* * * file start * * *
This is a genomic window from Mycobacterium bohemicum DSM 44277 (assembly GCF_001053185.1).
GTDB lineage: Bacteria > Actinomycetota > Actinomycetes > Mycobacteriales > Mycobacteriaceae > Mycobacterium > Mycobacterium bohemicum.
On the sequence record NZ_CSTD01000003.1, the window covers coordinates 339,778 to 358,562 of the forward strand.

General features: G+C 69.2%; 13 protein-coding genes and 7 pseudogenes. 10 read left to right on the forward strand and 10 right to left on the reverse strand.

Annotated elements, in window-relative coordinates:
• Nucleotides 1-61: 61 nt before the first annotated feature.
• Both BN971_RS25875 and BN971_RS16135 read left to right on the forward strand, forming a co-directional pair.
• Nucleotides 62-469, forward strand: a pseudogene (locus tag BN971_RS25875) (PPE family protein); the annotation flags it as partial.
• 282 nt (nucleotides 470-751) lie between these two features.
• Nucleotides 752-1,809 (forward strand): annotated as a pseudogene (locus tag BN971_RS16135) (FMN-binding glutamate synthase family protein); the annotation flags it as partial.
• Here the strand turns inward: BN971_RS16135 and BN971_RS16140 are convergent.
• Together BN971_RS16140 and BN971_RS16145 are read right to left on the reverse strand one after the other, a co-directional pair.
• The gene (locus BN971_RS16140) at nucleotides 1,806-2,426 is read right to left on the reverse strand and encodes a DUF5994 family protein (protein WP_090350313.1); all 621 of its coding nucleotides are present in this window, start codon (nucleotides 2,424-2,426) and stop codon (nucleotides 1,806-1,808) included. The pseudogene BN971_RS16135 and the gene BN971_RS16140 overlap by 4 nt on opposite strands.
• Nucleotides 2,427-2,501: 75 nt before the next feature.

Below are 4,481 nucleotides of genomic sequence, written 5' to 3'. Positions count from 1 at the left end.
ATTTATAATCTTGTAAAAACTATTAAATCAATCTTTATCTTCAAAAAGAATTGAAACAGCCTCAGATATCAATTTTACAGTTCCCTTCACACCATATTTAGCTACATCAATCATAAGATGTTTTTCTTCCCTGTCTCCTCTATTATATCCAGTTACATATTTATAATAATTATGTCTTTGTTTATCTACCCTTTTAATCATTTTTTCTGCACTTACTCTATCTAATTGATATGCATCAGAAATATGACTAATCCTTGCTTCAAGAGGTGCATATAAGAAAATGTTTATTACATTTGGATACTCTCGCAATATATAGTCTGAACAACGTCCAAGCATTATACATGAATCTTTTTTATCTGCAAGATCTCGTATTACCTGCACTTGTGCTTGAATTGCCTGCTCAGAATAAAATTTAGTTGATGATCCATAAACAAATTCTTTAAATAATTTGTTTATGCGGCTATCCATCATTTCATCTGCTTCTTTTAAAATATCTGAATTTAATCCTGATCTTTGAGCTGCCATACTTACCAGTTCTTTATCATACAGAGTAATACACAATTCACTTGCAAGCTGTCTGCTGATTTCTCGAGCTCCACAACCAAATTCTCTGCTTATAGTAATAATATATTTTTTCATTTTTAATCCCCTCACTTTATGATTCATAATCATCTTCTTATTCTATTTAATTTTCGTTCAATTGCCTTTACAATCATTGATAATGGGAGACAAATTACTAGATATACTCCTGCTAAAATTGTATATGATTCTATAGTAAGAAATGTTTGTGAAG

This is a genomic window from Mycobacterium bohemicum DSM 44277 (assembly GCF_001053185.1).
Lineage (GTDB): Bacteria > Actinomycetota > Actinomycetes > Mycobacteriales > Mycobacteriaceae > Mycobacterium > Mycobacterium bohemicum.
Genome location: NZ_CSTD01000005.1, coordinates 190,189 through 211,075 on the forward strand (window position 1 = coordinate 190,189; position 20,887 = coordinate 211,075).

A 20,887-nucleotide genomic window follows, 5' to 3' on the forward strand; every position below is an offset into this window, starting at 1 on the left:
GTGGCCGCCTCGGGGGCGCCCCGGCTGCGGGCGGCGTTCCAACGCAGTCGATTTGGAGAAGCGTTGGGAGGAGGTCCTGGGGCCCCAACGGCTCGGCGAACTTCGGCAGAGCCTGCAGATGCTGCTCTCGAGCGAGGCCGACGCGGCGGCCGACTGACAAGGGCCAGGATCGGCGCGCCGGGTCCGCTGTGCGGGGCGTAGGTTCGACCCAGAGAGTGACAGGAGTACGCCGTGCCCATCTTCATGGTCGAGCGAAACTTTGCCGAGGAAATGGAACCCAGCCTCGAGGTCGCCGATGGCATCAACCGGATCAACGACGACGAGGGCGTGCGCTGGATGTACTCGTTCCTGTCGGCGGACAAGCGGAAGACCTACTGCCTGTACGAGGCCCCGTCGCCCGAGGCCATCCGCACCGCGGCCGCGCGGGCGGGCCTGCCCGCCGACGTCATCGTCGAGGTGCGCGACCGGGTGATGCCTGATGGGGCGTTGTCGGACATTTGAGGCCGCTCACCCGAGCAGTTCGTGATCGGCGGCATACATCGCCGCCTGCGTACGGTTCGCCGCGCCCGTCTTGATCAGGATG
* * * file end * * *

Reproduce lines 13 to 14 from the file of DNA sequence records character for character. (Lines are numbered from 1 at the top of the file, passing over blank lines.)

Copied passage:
• The gene (locus BN971_RS16140) at nucleotides 1,806-2,426 is read right to left on the reverse strand and encodes a DUF5994 family protein (protein WP_090350313.1); all 621 of its coding nucleotides are present in this window, start codon (nucleotides 2,424-2,426) and stop codon (nucleotides 1,806-1,808) included. The pseudogene BN971_RS16135 and the gene BN971_RS16140 overlap by 4 nt on opposite strands.
• Nucleotides 2,427-2,501: 75 nt before the next feature.